Nevada Supreme Court Suspicious Decision May Mean More Homeowners Will Lose Their Homes to Banks

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According to Nevada nonprofit Civil Rights for Seniors, the Court's decision to keep Foreclosure Mediation Program records secret may subject more homeowners to wrongful foreclosure

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The Nevada Supreme Court issued a decision (Case No. 60945) that records of its Foreclosure Mediation Program are to be kept secret from the public. The decision came in a case filed by Civil Rights for Seniors, a Nevada non-profit corporation that sought access to the Supreme Court’s records under Nevada’s Public Records Act.

The organization believes the records contain proof that thousands of Nevada homeowners, including many senior citizens, have lost their homes in wrongful bank foreclosures. “This decision now sets the stage for other states to deny citizens access to similar documents,” said attorney Keith Tierney, a director of the nonprofit.

The Nevada legislature created the Foreclosure Mediation Program to help keep Nevadans in their homes by giving homeowners the right to meet face-to-face with their lenders to find workable alternatives to foreclosure. From its enactment in 2009, the Program has collected millions of dollars from homeowner default notice fees.The Supreme Court now shares these fees.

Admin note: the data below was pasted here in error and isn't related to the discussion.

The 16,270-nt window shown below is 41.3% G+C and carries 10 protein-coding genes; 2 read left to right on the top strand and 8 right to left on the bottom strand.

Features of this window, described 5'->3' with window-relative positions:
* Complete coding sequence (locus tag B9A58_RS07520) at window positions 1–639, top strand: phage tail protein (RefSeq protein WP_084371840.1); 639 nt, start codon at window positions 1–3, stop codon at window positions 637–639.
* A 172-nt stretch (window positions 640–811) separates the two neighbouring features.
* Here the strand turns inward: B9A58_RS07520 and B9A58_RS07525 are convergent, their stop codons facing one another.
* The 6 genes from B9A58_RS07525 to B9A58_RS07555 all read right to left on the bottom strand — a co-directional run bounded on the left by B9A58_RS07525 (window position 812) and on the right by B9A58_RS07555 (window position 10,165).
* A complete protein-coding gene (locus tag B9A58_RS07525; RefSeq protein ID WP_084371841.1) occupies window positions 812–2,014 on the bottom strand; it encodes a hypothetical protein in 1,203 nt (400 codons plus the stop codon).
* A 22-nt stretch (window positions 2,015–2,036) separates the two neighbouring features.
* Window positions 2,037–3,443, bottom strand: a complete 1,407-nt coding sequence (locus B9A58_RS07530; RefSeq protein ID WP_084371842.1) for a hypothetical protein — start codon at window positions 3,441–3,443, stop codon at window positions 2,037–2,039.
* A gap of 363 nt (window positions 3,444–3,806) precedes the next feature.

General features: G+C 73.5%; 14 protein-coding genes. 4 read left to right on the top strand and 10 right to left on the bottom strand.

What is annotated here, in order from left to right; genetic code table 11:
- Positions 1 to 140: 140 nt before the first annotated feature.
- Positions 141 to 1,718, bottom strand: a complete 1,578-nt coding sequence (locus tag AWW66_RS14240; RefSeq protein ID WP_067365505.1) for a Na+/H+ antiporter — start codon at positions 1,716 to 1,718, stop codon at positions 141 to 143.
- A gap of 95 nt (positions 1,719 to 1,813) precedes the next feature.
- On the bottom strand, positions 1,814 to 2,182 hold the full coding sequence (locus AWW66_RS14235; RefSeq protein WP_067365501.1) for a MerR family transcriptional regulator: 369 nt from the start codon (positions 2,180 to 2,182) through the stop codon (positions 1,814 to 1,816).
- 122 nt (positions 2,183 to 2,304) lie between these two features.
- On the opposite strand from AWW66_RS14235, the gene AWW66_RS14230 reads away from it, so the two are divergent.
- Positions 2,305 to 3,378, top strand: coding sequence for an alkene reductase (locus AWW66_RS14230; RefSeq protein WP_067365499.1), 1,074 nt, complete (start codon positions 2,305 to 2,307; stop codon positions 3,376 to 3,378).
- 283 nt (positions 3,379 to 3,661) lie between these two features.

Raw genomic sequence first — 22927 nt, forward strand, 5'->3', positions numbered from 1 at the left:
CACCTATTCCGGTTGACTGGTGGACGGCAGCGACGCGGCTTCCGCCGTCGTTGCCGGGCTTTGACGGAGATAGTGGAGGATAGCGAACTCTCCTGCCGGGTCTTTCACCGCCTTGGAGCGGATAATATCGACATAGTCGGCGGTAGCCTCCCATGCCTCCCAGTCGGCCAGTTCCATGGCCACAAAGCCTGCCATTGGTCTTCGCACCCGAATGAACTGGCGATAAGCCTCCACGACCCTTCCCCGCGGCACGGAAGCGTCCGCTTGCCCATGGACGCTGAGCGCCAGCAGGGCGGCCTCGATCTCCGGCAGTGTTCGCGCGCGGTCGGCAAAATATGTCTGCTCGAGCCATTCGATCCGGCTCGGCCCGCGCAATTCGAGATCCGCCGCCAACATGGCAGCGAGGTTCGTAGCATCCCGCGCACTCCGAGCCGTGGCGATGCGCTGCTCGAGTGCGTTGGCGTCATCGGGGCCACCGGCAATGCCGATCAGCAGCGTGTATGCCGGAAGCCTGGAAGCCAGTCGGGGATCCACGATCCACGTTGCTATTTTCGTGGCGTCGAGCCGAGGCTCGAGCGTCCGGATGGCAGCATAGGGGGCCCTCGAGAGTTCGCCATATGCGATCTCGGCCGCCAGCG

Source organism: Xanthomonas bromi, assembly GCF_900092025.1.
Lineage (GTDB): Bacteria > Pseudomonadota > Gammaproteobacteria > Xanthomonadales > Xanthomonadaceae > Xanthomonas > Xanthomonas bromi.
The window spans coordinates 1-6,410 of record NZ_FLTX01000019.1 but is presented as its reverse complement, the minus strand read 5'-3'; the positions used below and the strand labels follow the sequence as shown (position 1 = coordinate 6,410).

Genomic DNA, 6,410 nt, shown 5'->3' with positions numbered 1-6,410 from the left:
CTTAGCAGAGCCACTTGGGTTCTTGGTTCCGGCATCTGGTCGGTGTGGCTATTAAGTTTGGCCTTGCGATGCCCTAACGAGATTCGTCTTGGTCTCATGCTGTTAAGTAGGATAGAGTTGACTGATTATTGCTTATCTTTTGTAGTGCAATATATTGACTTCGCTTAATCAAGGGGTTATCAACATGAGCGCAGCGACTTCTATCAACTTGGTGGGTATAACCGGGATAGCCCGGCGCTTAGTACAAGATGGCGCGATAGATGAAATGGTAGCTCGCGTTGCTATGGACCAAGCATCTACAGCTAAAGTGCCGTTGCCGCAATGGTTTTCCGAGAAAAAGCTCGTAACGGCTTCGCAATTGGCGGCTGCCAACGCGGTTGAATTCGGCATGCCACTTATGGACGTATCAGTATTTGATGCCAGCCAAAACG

The Court cited “confidentiality” in its decision, but the group emphasized that it did not seek access to any confidential information. “All of the records in question relate to the Court’s administration of the program and how its decisions permitted bank foreclosures to proceed,” said Tierney.

The Court’s decision in this case contradicts a decision it issued only 14 days later in PERS vs. Reno Newspapers, Inc., (Case No. 60129). In the PERS case, the Court held that the Reno Gazette-Journal, a local newspaper, has the right to inspect public employee retirement files under the Public Records Act, citing the public’s right to know.

“The Court’s decision is outrageous!” said Civil Rights for Seniors founder and president Alice Thomas. The 82-year-old Thomas said, “I am not surprised, but since when can judges sit in judgment of themselves and decide their own cases?”

“The fact the Court is denying access to its records makes us suspicious it is trying to shield their program from public scrutiny exposing its failures,” said Philip A. Olsen, an attorney who also provides legal counsel to the nonprofit.

Civil Rights for Seniors works to ensure that seniors and other Nevada residents receive fair treatment under the law.

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Civil Rights for Seniors
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